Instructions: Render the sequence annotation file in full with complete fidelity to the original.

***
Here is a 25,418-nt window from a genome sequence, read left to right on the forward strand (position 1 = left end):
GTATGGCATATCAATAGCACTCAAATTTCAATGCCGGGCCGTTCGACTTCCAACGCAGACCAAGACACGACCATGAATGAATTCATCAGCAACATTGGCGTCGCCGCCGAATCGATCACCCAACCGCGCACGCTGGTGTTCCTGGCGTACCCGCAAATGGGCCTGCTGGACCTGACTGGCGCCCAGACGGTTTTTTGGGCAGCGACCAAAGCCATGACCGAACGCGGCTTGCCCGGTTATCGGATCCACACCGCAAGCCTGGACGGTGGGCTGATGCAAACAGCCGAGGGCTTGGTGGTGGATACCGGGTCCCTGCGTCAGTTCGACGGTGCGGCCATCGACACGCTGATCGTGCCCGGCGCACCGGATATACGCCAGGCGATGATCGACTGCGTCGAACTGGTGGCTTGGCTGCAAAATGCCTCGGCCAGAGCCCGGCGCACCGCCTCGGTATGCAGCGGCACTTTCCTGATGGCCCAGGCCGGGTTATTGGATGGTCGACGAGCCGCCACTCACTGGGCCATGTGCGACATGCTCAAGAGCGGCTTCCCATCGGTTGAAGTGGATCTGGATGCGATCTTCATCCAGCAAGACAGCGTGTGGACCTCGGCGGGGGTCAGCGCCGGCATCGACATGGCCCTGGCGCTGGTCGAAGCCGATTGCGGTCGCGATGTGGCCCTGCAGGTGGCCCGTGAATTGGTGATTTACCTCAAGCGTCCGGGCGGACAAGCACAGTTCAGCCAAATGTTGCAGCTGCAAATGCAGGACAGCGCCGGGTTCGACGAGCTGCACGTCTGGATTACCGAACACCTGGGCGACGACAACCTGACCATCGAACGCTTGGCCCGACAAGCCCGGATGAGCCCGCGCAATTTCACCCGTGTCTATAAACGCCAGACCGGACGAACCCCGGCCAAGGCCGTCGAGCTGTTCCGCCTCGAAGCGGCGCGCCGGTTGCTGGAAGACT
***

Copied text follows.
Here is a 25,418-nt window from a genome sequence, read left to right on the forward strand (position 1 = left end):
GTATGGCATATCAATAGCACTCAAATTTCAATGCCGGGCCGTTCGACTTCCAACGCAGACCAAGACACGACCATGAATGAATTCATCAGCAACATTGGCGTCGCCGCCGAATCGATCACCCAACCGCGCACGCTGGTGTTCCTGGCGTACCCGCAAATGGGCCTGCTGGACCTGACTGGCGCCCAGACGGTTTTTTGGGCAGCGACCAAAGCCATGACCGAACGCGGCTTGCCCGGTTATCGGATCCACACCGCAAGCCTGGACGGTGGGCTGATGCAAACAGCCGAGGGCTTGGTGGTGGATACCGGGTCCCTGCGTCAGTTCGACGGTGCGGCCATCGACACGCTGATCGTGCCCGGCGCACCGGATATACGCCAGGCGATGATCGACTGCGTCGAACTGGTGGCTTGGCTGCAAAATGCCTCGGCCAGAGCCCGGCGCACCGCCTCGGTATGCAGCGGCACTTTCCTGATGGCCCAGGCCGGGTTATTGGATGGTCGACGAGCCGCCACTCACTGGGCCATGTGCGACATGCTCAAGAGCGGCTTCCCATCGGTTGAAGTGGATCTGGATGCGATCTTCATCCAGCAAGACAGCGTGTGGACCTCGGCGGGGGTCAGCGCCGGCATCGACATGGCCCTGGCGCTGGTCGAAGCCGATTGCGGTCGCGATGTGGCCCTGCAGGTGGCCCGTGAATTGGTGATTTACCTCAAGCGTCCGGGCGGACAAGCACAGTTCAGCCAAATGTTGCAGCTGCAAATGCAGGACAGCGCCGGGTTCGACGAGCTGCACGTCTGGATTACCGAACACCTGGGCGACGACAACCTGACCATCGAACGCTTGGCCCGACAAGCCCGGATGAGCCCGCGCAATTTCACCCGTGTCTATAAACGCCAGACCGGACGAACCCCGGCCAAGGCCGTCGAGCTGTTCCGCCTCGAAGCGGCGCGCCGGTTGCTGGAAGACT